Juanita Howard, 70, has the enviable mien of a lifelong New Yorker—equal parts humor, intellect, and resourcefulness. She is a self-possessed, confident woman, a woman who knows what she wants. Yet a decade ago she retired from a 30-year academic career with no specific plans for her future.
A professor of sociology and anthropology at the City University of New York, Howard loved classroom teaching and her work with students, particularly those with academic challenges who needed support to meet academic requirements for graduation. As Howard describes it, her workday extended beyond the classroom, and she had to spend considerable “emotional labor” to be effective in her position. Then there was the necessary administrative work beyond the classroom, the strictures of academia-—committee work, meetings, working with junior faculty members to secure promotions—that she was less enamored of.
Here’s where the “resourceful New Yorker” part comes in. Juanita Howard is a wonderful singer . . . a jazz singer. All her life she’s sung, as she explained in a recent interview, to help pay tuition and to buy a car and many other things. She takes her ability to sing in stride, as if we all possessed the talent to sing well enough to earn some money—let alone sufficient money to buy a car or pay school fees.
One day she accompanied a friend who was taking an acting class at St. Philip’s Church Community Center in Harlem. Howard had been in high school with Tony Curtis—who was then Bernard Schwartz—but she had no “acting bug”; she went to the acting class on a lark. She recalls that the class was taught by two women, Janice Jenkins and Dolly Fox, the latter a stand-up comic. One of the teachers suggested that she do background work as an actress—be an “extra,” one of those actors one sees going about their business in crowds, stores, etc., to lend verisimilitude to films and TV shows. In a short time, she secured a role as a jury member on Law & Order, the fabled television series set in New York. “Somehow I seemed to fit what the director needed,” Howard recalled. That experience spurred her to take more classes to improve her skills.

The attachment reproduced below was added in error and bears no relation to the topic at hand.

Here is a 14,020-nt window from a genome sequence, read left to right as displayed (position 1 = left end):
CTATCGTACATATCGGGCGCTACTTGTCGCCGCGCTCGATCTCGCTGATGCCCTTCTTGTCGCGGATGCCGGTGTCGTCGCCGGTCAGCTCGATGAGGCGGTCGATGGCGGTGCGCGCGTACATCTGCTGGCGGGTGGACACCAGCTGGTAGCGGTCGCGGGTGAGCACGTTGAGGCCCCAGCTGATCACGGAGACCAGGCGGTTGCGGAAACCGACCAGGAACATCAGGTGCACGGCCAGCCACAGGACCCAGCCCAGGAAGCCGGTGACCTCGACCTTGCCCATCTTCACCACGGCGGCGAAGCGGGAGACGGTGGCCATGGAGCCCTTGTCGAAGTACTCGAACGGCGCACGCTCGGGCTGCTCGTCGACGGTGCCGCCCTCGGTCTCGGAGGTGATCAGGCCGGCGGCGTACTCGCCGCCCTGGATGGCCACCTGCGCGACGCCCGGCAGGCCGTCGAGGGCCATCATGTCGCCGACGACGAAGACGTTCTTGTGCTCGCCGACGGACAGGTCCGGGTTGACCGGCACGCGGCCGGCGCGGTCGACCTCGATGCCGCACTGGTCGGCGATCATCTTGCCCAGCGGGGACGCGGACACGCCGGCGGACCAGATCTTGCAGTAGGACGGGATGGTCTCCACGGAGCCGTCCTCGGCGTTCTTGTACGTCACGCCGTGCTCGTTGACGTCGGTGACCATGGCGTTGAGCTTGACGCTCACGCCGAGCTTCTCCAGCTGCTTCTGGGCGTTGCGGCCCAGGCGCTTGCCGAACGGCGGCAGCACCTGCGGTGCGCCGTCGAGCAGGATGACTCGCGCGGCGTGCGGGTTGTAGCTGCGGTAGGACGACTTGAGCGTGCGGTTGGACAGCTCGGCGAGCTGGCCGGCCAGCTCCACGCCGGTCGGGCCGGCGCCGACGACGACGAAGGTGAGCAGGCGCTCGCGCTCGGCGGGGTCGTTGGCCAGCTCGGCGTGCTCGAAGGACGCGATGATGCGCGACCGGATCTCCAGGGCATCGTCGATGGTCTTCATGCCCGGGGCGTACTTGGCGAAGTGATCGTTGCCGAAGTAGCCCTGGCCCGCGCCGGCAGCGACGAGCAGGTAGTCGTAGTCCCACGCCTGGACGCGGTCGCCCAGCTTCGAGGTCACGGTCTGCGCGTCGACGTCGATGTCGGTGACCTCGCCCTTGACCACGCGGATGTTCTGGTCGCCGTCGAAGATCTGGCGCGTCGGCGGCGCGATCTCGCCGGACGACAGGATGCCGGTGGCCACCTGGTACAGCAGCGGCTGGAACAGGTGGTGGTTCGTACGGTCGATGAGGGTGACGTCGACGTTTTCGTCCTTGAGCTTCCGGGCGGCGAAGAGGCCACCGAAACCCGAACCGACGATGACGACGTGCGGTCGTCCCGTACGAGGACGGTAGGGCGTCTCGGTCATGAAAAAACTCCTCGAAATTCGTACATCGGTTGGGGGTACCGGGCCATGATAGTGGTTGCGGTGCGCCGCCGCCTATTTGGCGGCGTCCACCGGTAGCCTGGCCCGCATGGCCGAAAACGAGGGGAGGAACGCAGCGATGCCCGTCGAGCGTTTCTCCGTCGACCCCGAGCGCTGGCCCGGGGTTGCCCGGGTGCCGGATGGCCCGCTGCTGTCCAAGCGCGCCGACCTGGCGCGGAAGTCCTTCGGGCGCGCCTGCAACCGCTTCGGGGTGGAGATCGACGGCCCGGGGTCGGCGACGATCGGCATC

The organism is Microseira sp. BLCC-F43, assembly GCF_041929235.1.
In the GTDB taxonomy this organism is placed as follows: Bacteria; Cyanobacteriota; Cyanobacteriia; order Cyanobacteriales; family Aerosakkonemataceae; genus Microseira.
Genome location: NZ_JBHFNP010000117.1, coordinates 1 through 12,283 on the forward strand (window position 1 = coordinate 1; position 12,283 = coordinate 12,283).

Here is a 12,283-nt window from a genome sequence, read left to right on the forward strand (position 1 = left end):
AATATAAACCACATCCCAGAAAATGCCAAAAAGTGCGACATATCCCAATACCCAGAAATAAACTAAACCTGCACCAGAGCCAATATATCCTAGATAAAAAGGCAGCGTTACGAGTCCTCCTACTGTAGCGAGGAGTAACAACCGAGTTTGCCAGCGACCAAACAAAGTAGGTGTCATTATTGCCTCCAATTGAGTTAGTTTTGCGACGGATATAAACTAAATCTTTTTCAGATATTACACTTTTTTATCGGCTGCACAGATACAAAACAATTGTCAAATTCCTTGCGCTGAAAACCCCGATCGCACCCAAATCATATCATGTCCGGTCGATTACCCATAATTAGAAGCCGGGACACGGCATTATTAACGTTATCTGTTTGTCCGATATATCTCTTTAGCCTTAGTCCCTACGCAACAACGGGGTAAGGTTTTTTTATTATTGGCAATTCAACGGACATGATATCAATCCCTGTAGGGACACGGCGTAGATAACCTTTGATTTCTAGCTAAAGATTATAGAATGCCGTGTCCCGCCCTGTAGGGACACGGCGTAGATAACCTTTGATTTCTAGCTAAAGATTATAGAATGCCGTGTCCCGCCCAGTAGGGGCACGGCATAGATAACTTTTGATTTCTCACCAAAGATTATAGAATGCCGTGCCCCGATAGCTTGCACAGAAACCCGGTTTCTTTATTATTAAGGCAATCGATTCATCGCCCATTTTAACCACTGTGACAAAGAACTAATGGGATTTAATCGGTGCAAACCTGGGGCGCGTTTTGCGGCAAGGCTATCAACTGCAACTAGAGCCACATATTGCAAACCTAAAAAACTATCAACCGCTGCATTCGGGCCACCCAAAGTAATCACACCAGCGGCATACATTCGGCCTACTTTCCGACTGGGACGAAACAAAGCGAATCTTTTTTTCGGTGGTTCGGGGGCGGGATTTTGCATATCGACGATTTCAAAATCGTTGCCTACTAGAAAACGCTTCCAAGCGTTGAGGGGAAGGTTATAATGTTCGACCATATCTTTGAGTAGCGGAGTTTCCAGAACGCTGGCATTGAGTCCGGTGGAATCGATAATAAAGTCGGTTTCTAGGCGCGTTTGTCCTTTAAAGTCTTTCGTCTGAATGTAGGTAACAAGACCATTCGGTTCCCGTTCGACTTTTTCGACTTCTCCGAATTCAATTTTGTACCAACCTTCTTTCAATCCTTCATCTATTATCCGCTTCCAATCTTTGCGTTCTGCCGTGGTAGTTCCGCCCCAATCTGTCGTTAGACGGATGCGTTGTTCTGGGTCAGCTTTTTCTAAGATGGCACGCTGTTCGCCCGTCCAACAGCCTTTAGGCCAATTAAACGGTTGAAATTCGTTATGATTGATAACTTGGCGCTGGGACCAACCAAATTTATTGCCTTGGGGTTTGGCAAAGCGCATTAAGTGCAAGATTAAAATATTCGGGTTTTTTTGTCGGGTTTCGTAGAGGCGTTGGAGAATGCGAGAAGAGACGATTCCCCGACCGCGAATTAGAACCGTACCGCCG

Whether she’s teaching in a classroom or being taught how to audition, perform a monologue, run through a scene, or to walk into a room with confidence, Howard contends, the experience of pedagogy left her open to learning a new set of skills. Having spent so much of her life in a learning environment, she adapted easily to acting classes. Parts in Off Off Broadway productions, commercials, and radio work led her to the coveted union membership in SAG, the Screen Actors Guild; AFTRA, an affiliated union; and an Actors Equity card, without which actors find it difficult to secure roles. Notes Howard, “Nothing guarantees you work. You’ve got to find work.” That means auditions. She auditions, and her manager also helps secure roles for her. Most recently Howard appeared as a nurse on an episode of Army Wives, and she’s also in the film Tower Heist.
What’s most important to Howard in her new line of work is knowing who she is, acknowledging that as a character actress, “You will look different all the time.” She works in a range of ages, and she doesn’t try to be 50 anymore. These days she auditions for roles that require women ages 60 to 75, noting that there is considerable commercial work for older people from AARP; insurance companies and drug company ads; episodic television; Off Broadway; and more. Among the ancillary skills Howard acquired in her new career is the ability to age herself credibly. If a director insists that her hair be white, an application of “clown white” will temporarily whiten her hair. Ricky’s beauty stores are the uninitiated actor’s best resource. She learns, too, from the sisterhood of others, some lifelong actors in the profession who meet at auditions and share tradecraft. Casting calls of vets are much like parties.
Howard is having fun. She has no trepidation. Asked if there are roles she’d like to play, she offers that she’d love to be a judge on Law & Order: SVU.” Asked if she’d accept the role of “cougar” with Denzel Washington as the target, Howard cracks, “I’ve never forgotten him in his shorts” (in A Soldier’s Story, a play from the 1980s, in which Washington appeared in boxers). Nice work if you can get it.